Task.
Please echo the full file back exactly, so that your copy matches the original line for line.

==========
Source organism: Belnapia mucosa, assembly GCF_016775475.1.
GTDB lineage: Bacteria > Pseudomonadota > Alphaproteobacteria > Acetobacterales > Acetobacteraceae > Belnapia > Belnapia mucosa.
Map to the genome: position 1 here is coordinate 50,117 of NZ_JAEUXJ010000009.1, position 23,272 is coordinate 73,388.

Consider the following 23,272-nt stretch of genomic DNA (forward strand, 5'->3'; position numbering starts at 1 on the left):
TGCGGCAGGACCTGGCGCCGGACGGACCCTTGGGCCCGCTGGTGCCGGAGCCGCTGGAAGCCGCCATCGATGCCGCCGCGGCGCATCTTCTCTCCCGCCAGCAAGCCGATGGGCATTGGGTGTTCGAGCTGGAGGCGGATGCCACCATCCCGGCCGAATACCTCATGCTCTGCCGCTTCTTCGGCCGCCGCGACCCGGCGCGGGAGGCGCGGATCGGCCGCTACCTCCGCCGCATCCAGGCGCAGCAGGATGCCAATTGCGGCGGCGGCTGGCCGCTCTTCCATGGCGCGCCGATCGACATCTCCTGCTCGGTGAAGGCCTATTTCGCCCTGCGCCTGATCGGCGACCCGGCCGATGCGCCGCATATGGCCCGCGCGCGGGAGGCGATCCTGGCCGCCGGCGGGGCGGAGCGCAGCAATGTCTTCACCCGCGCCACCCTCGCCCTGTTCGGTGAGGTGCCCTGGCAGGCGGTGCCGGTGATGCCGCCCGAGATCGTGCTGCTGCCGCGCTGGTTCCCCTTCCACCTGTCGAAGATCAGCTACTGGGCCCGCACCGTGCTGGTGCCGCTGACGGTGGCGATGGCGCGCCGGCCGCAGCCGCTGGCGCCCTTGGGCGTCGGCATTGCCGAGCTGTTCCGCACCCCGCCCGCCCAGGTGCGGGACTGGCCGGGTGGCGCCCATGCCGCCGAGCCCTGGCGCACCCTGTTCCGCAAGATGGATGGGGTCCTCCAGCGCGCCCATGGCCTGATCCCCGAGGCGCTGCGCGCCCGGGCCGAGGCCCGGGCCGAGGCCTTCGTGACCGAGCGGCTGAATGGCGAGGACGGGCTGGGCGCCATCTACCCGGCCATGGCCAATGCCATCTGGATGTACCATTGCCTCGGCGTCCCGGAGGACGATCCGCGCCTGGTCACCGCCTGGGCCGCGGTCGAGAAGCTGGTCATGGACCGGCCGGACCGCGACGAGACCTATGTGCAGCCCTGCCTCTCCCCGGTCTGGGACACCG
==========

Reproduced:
Source organism: Belnapia mucosa, assembly GCF_016775475.1.
GTDB lineage: Bacteria > Pseudomonadota > Alphaproteobacteria > Acetobacterales > Acetobacteraceae > Belnapia > Belnapia mucosa.
Map to the genome: position 1 here is coordinate 50,117 of NZ_JAEUXJ010000009.1, position 23,272 is coordinate 73,388.

Consider the following 23,272-nt stretch of genomic DNA (forward strand, 5'->3'; position numbering starts at 1 on the left):
TGCGGCAGGACCTGGCGCCGGACGGACCCTTGGGCCCGCTGGTGCCGGAGCCGCTGGAAGCCGCCATCGATGCCGCCGCGGCGCATCTTCTCTCCCGCCAGCAAGCCGATGGGCATTGGGTGTTCGAGCTGGAGGCGGATGCCACCATCCCGGCCGAATACCTCATGCTCTGCCGCTTCTTCGGCCGCCGCGACCCGGCGCGGGAGGCGCGGATCGGCCGCTACCTCCGCCGCATCCAGGCGCAGCAGGATGCCAATTGCGGCGGCGGCTGGCCGCTCTTCCATGGCGCGCCGATCGACATCTCCTGCTCGGTGAAGGCCTATTTCGCCCTGCGCCTGATCGGCGACCCGGCCGATGCGCCGCATATGGCCCGCGCGCGGGAGGCGATCCTGGCCGCCGGCGGGGCGGAGCGCAGCAATGTCTTCACCCGCGCCACCCTCGCCCTGTTCGGTGAGGTGCCCTGGCAGGCGGTGCCGGTGATGCCGCCCGAGATCGTGCTGCTGCCGCGCTGGTTCCCCTTCCACCTGTCGAAGATCAGCTACTGGGCCCGCACCGTGCTGGTGCCGCTGACGGTGGCGATGGCGCGCCGGCCGCAGCCGCTGGCGCCCTTGGGCGTCGGCATTGCCGAGCTGTTCCGCACCCCGCCCGCCCAGGTGCGGGACTGGCCGGGTGGCGCCCATGCCGCCGAGCCCTGGCGCACCCTGTTCCGCAAGATGGATGGGGTCCTCCAGCGCGCCCATGGCCTGATCCCCGAGGCGCTGCGCGCCCGGGCCGAGGCCCGGGCCGAGGCCTTCGTGACCGAGCGGCTGAATGGCGAGGACGGGCTGGGCGCCATCTACCCGGCCATGGCCAATGCCATCTGGATGTACCATTGCCTCGGCGTCCCGGAGGACGATCCGCGCCTGGTCACCGCCTGGGCCGCGGTCGAGAAGCTGGTCATGGACCGGCCGGACCGCGACGAGACCTATGTGCAGCCCTGCCTCTCCCCGGTCTGGGACACCG